Selling Your Business in 2020? 6 Steps You Should Take Now

Mark Dorn

As a business owner, executing the successful sale or transition of your business can often feel like you’re the quarterback in the midst of a nail-biting football game. Imagine you’re in the red zone, it’s fourth down with thirty seconds left in the game. You’ve dreamt of this moment, and rehearsed this exact scenario at practice. One play stands between you and an undefeated season. What are you going to call?

With succession planning, the stakes are equally as high - there’s just more time on the clock. As a business owner, and the quarterback of your future, take an offensive versus defensive position on implementing a business sales process. Many owners underestimate the current stringent process standards of acquiring buyers. Informed decisions and better planning can often enhance the sales price of the business by 20%-plus, and helps avoid a failed sales process that can negatively impact the business.

To ensure you’re well-equipped to engage with prospective buyers come January, we recommend you have the following items in line to ensure a successful transition or sale:

 

  1. The best way to start creating a successful offense is to build a strong, well-rounded team. Interview and establish your advisor and team of experts: begin detailed discussions with legal, financial, business brokers, tax and IT professionals. Consider including business assessment tools and consulting to further profile the “SWOT” (Strengths, weaknesses, opportunities and threats) summary so you can adjust as needed.

  2.  Evaluate likely exit strategies to forecast what could happen if you do or don’t sell your business. This could be evaluating the chances for a strategic buyer, competitor buyer, private equity buyer, or employee buy-out. Get feedback from investment bankers and brokers on what the market has been for similar companies that sold in the last year. Competitive analysis can help forecast what might happen if your competitors sold to other larger players and you don’t sell. Decide if you can sell. Work with your financial advisor to determine if the sales price and exit from the business will achieve the owner’s post-sale personal financial goals or not.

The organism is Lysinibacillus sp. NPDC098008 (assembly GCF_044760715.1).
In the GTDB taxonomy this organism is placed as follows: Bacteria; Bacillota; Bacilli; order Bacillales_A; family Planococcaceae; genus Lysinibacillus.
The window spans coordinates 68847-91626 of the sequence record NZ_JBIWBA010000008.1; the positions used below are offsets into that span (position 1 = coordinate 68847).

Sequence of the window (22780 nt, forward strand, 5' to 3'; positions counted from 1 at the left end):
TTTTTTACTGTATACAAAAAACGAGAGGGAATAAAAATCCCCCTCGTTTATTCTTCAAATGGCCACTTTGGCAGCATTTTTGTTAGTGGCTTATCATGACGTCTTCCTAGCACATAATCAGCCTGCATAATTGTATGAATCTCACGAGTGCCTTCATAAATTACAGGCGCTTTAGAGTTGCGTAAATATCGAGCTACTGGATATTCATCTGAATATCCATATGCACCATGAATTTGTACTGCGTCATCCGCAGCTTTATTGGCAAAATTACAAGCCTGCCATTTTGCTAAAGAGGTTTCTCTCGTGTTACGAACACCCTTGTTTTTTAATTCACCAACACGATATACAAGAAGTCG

3.  Review various business valuations and secure a qualified third-party opinion on valuation. Decide the most advantageous sales pricing methodologies, be it revenue based, EBIT (earnings) based, recurring revenue based, or asset value. Consider base term sheet content areas sellers would find valuable.

  4.  Clean up business financial reporting data and statements. Have three years of financials and keep the year-to-date data current. Accuracy is key here, so I recommend triple checking the data, as it will no doubt be closely reviewed by potential buyers. Decide now on how to handle unresolved bad debt issues, reserve levels, and cash left in/taken out of the business to reduce or eliminate personal expenses. Update your inventory. Consider any revenue recognition or capitalization topics, modeling your revenue forecast for three future years. Update your business plan as it relates to financial projections for 2020. They need to be realistic and attainable. Otherwise, bidders may adjust offers if the results lag.

  5.  Manage risks by migrating contract terms to longer commitments. Focus on new sales to avoid key dependency of a limited number of customers, and supplier/vendor contracts and costs. At this time, key decisions need to be made to exit or to extend existing leases. Promote and secure key staff as needed and tie compensation into longer term incentives to stay. Handle any IT Risks that have not been addressed. Secure Service Organization Control (SOC) compliance if practical or needed.

  6.  Prepare for due diligence. A data room to store key documents needed during due diligence is helpful. The following documents should be on file: all client, employment and vendor contracts and leases, tax filing reports, loan documents, bank statements, intellectual property and IP related documents, including asset lists and any trademark filings.

 

After these introductory items are in line, it's time to begin planning for a 9-12 month sale process. It might seem daunting, but remember that preparation is key. Quarterbacks spend years practicing and preparing to score that championship winning touchdown. Business owners must also spend time preparing for a winning sale, but not without the help of a trusted team.  

Business Succession Advisors is there for you every step of the way to ensure a successful sale process. Check out founder Nick Giacoumakis’ guidance on how to engage prospective buyers in his latest for Kiplinger’s.